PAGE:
Saturday morning, shortly after 1am, an intoxicated driver, 40-year-old Wade Atwood, took a right turn out of the Wendy’s parking lot Downtown on Seventh Street and was cruising northbound in the left lane of the IH-35 frontage road when he allegedly struck a pedestrian – officials would pronounce the man dead within the hour.
The pedestrian, it was revealed that evening, was an influential one in Austin: the man responsible for operating the Twitter account @ATXHipsters, a news aggregator and cultural disseminator that, since first opening in June 2009, has accumulated upwards of 18,600 followers through more than 221,000 tweets – most of which are automated promotions of stories (continuing via algorithmic action today), from KUT-FM, Eater, CultureMap, assorted city blogs, as well as the Chronicle.
Fittingly, his role as the victim spread through the social media site itself, arriving into many people’s feeds via an announcement made by the DJ known publically as the Glitoris. “This is a terrible avenue to reveal but he had a large online presence ATXhipsters was hit by a drunk driver last night & passed away,” the Tuezgayz proprietor posted. News feeds throughout the city began to propagate with condolences and peace offerings to the victim and his loved ones.
Most referred to him by his Twitter handle. A few others made mention of his first name, Kelly. But a search through Topsy, a social media analytics tool that can draw references to every public tweet that exists on the Internet, shows that no one posted a tweet that contained anything like a full name, or any particulars about his likeness. In fact, it appears that very few people knew him that well at all.
Conversations with those closest to him reveal this anonymity to be largely by design. “He intentionally wanted to be an enigma,” Austin Bloggy Limits host Ben Wintle, who posted a touching tribute on his own website Sunday, said of his departed buddy. “He didn’t want people to be able to recognize him. He liked the idea that people weren’t sure if [the account was run by] a man or a woman or one person or a group of people.”
“He wanted it to be about the information,” added John Wickham, the owner of Elysium Nightclub on Red River Street. “Not about him.”
Yet still, in the hours since the accident this particular death has stood as a spark plug and re-ignitor in the conversation concerning the city’s continuing struggles with public transit and drunken driving. And it’s not appropriate to say that an @ sign’s done gone now in the wake of a tragic accident. Drunken driving has killed another local, so let’s celebrate the local, so as to let the city know what they’re losing.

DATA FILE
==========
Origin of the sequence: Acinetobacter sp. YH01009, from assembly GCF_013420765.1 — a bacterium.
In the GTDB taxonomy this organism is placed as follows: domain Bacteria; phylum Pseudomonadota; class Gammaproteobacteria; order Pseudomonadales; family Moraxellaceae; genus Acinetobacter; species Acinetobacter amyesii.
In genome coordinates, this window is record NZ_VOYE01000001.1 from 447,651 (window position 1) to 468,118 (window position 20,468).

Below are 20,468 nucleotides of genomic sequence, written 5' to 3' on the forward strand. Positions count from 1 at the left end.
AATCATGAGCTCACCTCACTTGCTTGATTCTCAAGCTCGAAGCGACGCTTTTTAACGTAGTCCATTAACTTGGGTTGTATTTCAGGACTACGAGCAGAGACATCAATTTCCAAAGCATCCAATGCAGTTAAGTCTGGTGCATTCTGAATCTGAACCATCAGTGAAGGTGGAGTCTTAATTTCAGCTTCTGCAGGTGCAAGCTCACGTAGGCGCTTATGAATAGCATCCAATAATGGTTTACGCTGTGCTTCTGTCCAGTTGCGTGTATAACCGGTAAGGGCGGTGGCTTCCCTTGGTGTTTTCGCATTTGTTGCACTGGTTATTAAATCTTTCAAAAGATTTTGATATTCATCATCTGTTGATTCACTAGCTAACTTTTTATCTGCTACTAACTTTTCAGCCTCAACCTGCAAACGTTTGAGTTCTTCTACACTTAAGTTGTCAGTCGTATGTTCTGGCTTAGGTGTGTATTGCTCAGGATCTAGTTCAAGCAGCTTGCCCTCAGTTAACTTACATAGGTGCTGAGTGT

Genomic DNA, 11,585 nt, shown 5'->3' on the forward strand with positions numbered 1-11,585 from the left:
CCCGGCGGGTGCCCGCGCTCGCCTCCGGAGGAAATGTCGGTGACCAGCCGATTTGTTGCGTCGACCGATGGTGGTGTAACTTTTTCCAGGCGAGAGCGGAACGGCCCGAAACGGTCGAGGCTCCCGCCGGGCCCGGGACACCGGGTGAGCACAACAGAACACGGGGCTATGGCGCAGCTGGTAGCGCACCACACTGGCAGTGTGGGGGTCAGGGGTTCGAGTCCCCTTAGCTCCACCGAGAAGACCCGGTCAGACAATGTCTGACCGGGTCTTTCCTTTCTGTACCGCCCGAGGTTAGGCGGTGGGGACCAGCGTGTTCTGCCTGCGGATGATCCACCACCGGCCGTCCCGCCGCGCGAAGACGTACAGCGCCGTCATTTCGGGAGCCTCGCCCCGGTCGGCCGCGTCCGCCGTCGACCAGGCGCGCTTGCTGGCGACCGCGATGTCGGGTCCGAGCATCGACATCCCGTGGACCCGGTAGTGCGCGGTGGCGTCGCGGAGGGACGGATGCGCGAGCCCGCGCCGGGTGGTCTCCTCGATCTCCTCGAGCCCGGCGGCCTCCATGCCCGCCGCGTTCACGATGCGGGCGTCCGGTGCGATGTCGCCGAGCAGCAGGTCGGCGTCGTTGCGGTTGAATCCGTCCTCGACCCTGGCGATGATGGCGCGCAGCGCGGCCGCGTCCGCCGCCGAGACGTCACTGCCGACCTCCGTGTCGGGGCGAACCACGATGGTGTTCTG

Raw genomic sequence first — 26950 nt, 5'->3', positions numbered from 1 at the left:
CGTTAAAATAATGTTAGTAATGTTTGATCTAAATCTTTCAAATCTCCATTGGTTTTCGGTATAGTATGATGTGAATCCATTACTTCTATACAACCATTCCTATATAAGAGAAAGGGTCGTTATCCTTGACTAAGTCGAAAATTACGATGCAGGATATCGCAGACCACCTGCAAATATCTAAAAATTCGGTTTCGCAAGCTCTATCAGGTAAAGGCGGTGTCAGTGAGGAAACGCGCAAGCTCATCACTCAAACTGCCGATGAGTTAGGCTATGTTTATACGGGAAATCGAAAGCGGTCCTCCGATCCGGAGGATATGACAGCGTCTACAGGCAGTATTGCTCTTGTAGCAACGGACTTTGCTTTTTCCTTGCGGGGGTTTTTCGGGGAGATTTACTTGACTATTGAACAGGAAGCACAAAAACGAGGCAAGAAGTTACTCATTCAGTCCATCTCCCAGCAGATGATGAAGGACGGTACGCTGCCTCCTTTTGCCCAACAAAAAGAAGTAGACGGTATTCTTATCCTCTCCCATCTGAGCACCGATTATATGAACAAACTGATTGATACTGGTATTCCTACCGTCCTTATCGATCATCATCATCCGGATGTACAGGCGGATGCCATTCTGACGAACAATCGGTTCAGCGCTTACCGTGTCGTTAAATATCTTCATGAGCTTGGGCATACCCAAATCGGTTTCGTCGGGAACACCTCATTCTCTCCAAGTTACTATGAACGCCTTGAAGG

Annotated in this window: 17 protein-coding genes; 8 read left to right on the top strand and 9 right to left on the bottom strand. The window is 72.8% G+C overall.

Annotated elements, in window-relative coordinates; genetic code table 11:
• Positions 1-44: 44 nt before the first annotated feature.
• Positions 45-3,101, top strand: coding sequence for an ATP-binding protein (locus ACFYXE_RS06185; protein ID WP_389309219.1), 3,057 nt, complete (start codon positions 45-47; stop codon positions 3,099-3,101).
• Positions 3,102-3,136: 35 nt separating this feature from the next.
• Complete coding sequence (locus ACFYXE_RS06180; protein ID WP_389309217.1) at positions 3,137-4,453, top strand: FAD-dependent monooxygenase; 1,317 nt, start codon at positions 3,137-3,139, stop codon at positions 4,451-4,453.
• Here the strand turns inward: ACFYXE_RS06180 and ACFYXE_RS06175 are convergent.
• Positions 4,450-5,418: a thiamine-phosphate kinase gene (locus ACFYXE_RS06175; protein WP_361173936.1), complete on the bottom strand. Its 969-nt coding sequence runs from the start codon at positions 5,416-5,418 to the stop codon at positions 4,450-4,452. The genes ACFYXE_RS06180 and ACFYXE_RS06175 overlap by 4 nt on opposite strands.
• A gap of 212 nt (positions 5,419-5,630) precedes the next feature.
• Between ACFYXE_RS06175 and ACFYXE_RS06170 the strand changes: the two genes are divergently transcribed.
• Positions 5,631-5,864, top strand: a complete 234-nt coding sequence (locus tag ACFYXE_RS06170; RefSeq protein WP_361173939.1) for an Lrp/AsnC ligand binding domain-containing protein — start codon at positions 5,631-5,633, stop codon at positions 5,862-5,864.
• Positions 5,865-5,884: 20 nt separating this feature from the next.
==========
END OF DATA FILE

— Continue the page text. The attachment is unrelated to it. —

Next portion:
Thirty-two-years-old when he passed, the shy, affable Kelly Wayne Noel was the middle of three children, the only son in a family that split years ago when his parents got divorced. He moved to Austin shortly after graduating from nearby Leander High School, taking a job as a coder at Dell, where he worked almost exclusively – there was a brief intermission at AT&T – until his death on Saturday morning.
He opened the @ATXHipsters account in June 2009, working with his friend Dena Greenwalt, whom he’d met years before during a series of Sunday night dance parties at Elysium, to create a news aggregator for what was then still a budding type of social media.
“I don’t think he had any idea how big it would get,” Greenwalt, who helped design the profile’s aesthetics but took a backseat when Noel started coding the largely automated feed’s aggregation system, told the Chronicle. “It was just something fun and interesting. It was new technology, and he was just playing.”
It ended up getting quite popular, and Noel, whose shyness had evolved into what friend and Republic of Austin author Chris Apollo Lynn described as an angelic sweetness, had achieved his personalized type of fame: influential on the Internet but unidentified in real life.
“Whenever I’d introduce him in relation to @ATXHipsters, he’d go ‘Shut up!’” echoes Wickham. “People talk about the team, or because of his name they’ll refer to him as ‘her’ or ‘she.’ It’s funny, and he wanted it that way.”
Josué Robles, his on-and-off-but-largely-on boyfriend of five-and-a-half-years, said that Noel was the consummate nobleman, a loving son who took devoted care of his father after a stroke nineteen years ago. “He was the softest bull you’d ever meet,” he confided, alluding to Noel’s astrological designation as a Taurus. “He was a very quiet person unless he really liked you. Then you couldn’t get him to shut up.”
Mostly he cared about music, about making sure the locals got their attention come set time, but each person I spoke with Sunday reiterated over and again about how adamantly opposed Noel was to the practice of drunken driving. He hated it with all his being, they said, eventually moving from an apartment in South Austin to his current place on Eleventh and I-35 so that he could walk from the clubs to his home without having ever to sit behind a wheel.
Robles had tripped down to his native Del Rio Thursday night to visit family for the weekend, so he wasn’t in Austin to respond to the news that his boyfriend had been hit. Had he been home, he’d have been able to step out onto the balcony of the apartment they often shared to see the scene of the accident – the cops, the cars, Noel’s body, and, in a sick twist of irony, the second drunken driver who came crashing through the crime scene a few hours later.
“I keep calling his phone number, but it keeps going straight to voicemail,” he said Sunday as he readied his return to Austin, where he’ll recover their dog, Sativa, and meet with Noel’s parents to plan the funeral. “I still have the ring he gave me on my finger. In my head, we’re still together.”
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